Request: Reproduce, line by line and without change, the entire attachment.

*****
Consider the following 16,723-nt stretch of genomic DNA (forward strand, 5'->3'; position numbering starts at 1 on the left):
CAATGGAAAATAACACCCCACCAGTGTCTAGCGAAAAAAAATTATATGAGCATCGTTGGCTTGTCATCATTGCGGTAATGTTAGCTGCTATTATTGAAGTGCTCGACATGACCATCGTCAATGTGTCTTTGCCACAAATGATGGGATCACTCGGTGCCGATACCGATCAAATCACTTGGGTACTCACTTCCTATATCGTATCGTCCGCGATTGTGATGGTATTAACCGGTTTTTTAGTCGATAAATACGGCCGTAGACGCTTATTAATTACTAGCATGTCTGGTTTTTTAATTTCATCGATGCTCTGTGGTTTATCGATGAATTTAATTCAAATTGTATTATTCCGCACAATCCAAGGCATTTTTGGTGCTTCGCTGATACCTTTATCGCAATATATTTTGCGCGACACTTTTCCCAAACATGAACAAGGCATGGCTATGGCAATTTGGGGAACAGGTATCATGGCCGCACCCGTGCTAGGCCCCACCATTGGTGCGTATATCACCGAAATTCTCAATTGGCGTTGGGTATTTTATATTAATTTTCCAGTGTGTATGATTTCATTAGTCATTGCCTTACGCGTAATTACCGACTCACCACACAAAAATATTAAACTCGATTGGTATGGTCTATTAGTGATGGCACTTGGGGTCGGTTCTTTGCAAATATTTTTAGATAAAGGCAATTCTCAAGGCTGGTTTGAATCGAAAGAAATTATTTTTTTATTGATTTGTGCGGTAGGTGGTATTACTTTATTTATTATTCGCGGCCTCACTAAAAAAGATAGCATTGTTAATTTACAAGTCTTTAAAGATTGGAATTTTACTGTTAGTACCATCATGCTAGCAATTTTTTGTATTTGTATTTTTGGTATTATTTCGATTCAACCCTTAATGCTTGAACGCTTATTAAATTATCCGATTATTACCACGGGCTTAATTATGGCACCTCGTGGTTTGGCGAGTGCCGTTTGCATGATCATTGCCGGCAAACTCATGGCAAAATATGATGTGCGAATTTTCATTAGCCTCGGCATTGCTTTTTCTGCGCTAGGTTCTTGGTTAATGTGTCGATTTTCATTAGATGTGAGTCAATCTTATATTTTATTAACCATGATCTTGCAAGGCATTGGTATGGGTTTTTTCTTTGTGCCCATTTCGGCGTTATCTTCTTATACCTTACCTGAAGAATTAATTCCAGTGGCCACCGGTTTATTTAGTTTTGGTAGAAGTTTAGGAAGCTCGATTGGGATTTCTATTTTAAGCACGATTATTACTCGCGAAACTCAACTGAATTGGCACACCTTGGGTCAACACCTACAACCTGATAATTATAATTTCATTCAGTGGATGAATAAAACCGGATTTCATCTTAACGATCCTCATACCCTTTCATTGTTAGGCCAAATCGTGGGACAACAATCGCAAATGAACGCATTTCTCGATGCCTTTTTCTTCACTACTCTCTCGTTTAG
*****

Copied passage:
Consider the following 16,723-nt stretch of genomic DNA (forward strand, 5'->3'; position numbering starts at 1 on the left):
CAATGGAAAATAACACCCCACCAGTGTCTAGCGAAAAAAAATTATATGAGCATCGTTGGCTTGTCATCATTGCGGTAATGTTAGCTGCTATTATTGAAGTGCTCGACATGACCATCGTCAATGTGTCTTTGCCACAAATGATGGGATCACTCGGTGCCGATACCGATCAAATCACTTGGGTACTCACTTCCTATATCGTATCGTCCGCGATTGTGATGGTATTAACCGGTTTTTTAGTCGATAAATACGGCCGTAGACGCTTATTAATTACTAGCATGTCTGGTTTTTTAATTTCATCGATGCTCTGTGGTTTATCGATGAATTTAATTCAAATTGTATTATTCCGCACAATCCAAGGCATTTTTGGTGCTTCGCTGATACCTTTATCGCAATATATTTTGCGCGACACTTTTCCCAAACATGAACAAGGCATGGCTATGGCAATTTGGGGAACAGGTATCATGGCCGCACCCGTGCTAGGCCCCACCATTGGTGCGTATATCACCGAAATTCTCAATTGGCGTTGGGTATTTTATATTAATTTTCCAGTGTGTATGATTTCATTAGTCATTGCCTTACGCGTAATTACCGACTCACCACACAAAAATATTAAACTCGATTGGTATGGTCTATTAGTGATGGCACTTGGGGTCGGTTCTTTGCAAATATTTTTAGATAAAGGCAATTCTCAAGGCTGGTTTGAATCGAAAGAAATTATTTTTTTATTGATTTGTGCGGTAGGTGGTATTACTTTATTTATTATTCGCGGCCTCACTAAAAAAGATAGCATTGTTAATTTACAAGTCTTTAAAGATTGGAATTTTACTGTTAGTACCATCATGCTAGCAATTTTTTGTATTTGTATTTTTGGTATTATTTCGATTCAACCCTTAATGCTTGAACGCTTATTAAATTATCCGATTATTACCACGGGCTTAATTATGGCACCTCGTGGTTTGGCGAGTGCCGTTTGCATGATCATTGCCGGCAAACTCATGGCAAAATATGATGTGCGAATTTTCATTAGCCTCGGCATTGCTTTTTCTGCGCTAGGTTCTTGGTTAATGTGTCGATTTTCATTAGATGTGAGTCAATCTTATATTTTATTAACCATGATCTTGCAAGGCATTGGTATGGGTTTTTTCTTTGTGCCCATTTCGGCGTTATCTTCTTATACCTTACCTGAAGAATTAATTCCAGTGGCCACCGGTTTATTTAGTTTTGGTAGAAGTTTAGGAAGCTCGATTGGGATTTCTATTTTAAGCACGATTATTACTCGCGAAACTCAACTGAATTGGCACACCTTGGGTCAACACCTACAACCTGATAATTATAATTTCATTCAGTGGATGAATAAAACCGGATTTCATCTTAACGATCCTCATACCCTTTCATTGTTAGGCCAAATCGTGGGACAACAATCGCAAATGAACGCATTTCTCGATGCCTTTTTCTTCACTACTCTCTCGTTTAG